News The Power of Giving

Carnegie Mellon University Receives $35 Million Donation

Image via: Tupungato /

Pittsburgh’s Carnegie Mellon University announced a $35 million donation from India-based IT company Tata Consulting Services. It is the largest gift the university has received as well as the largest gift donated to an American university from another country.

The donation, according to Philanthropy News Digest, will go towards the construction of a new facility, to be named the Tata Consulting Services building, to support research done by the staff and students of the university. The donation will also endow the Presidential Fellowships and Scholarships, increasing access to a CMU education for outstanding students.

Tata Consulting Services is one of the largest companies of its kind in the world today with widespread global representation, though the company is based in India. “TCS, which has been at the forefront of national and grassroots campaigns to encourage science, technology, engineering and math education, will help equip Carnegie Mellon undergraduate and graduate students with the knowledge they need for future careers,” says the university.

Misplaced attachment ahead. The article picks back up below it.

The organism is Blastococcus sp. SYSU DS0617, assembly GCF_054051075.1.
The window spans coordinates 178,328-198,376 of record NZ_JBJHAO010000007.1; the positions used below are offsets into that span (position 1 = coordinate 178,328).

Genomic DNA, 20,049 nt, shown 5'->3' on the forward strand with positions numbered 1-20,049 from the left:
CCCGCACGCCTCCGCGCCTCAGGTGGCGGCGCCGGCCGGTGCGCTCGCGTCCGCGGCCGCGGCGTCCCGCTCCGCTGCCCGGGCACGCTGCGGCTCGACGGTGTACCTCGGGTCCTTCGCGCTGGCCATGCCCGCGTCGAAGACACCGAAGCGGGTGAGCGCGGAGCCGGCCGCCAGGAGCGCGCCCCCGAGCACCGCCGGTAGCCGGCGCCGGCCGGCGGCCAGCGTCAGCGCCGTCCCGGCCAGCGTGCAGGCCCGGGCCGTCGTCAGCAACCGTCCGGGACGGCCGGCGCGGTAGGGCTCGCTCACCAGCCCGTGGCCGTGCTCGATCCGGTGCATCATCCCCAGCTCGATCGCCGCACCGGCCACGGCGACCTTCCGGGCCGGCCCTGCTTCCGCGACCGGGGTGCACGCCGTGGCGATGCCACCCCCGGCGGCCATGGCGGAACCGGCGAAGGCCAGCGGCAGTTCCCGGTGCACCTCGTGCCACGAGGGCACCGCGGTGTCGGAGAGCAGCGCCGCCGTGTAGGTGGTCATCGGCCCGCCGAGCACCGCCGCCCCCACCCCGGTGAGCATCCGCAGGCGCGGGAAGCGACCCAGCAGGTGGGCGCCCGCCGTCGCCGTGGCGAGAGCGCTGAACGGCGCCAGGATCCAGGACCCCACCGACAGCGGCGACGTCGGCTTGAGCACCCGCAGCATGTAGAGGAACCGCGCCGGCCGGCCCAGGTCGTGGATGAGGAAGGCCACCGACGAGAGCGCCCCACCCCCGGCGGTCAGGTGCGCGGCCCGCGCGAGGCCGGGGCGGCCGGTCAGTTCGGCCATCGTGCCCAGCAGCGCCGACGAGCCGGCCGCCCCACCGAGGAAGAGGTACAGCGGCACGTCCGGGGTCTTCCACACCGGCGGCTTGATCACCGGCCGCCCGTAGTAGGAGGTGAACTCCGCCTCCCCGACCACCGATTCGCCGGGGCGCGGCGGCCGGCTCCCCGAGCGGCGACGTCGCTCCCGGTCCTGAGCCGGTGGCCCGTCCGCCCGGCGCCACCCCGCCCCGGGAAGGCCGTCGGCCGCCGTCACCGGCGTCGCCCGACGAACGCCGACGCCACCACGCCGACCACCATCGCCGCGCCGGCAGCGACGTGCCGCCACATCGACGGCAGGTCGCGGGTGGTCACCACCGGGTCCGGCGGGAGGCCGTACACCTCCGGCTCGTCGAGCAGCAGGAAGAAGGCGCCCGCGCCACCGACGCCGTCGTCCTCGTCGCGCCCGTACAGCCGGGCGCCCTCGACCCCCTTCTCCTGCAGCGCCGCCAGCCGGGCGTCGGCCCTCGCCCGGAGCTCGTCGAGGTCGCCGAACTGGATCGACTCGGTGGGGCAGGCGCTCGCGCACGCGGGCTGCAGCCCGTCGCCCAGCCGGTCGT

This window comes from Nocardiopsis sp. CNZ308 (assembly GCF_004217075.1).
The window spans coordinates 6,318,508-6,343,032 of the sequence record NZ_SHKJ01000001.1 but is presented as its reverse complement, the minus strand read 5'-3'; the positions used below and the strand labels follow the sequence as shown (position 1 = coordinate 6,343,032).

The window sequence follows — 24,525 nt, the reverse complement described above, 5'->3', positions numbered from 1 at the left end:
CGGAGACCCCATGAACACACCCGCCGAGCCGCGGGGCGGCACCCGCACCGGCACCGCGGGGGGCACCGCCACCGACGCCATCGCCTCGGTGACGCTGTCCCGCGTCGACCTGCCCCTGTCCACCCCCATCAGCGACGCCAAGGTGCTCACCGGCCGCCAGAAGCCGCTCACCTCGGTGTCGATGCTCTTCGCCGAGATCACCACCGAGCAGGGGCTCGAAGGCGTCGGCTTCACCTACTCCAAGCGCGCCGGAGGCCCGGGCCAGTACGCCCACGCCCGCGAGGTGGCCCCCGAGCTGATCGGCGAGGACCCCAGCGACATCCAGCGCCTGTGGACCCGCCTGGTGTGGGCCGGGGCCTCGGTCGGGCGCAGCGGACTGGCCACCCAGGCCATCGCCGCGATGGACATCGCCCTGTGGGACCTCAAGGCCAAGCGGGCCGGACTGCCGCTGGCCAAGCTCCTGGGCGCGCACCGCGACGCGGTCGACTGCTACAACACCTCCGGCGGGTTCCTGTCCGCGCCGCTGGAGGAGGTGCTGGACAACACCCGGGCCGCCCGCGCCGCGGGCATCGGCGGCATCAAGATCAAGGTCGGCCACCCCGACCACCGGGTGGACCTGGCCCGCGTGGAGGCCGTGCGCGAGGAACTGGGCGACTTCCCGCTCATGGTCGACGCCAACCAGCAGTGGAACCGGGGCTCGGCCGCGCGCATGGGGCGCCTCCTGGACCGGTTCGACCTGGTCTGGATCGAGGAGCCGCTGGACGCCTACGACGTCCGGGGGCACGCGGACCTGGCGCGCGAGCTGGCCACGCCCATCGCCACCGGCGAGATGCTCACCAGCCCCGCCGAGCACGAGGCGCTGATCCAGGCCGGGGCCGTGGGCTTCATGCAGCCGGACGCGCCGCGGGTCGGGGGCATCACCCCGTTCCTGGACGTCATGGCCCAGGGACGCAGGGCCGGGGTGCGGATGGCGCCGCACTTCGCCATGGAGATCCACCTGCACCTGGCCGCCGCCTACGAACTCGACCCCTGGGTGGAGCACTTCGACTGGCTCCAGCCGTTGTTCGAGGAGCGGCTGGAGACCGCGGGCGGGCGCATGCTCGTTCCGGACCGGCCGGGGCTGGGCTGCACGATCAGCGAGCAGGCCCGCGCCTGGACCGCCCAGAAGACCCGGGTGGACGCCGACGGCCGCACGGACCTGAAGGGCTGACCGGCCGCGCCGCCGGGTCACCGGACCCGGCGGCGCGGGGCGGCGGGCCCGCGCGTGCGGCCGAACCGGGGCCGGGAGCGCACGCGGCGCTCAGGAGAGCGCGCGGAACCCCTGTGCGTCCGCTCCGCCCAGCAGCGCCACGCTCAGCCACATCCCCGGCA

Other tech companies like TCS are moving towards the Pittsburgh area, many of which have forged partnerships with Carnegie Mellon in an attempt to broaden the reach of its education. Pennsylvania governor Tom Wolf says that the companies’ moves to his neck of the woods is great news for Pennsylvania’s industry and economy, calling it an “exciting time as we see more and more companies establish and expand their presence in the state. Carnegie Mellon has been especially adept in attracting cutting-edge businesses to and near its campus, which helps to drive economic growth.”

More and more charities and people are choosing education as their philanthropic cause of choice, be they public, private, or higher institutions. Donations to schools hit an all-time high last year with Harvard University having received $1.16 billion and Stanford sitting at a comfortable $929 million.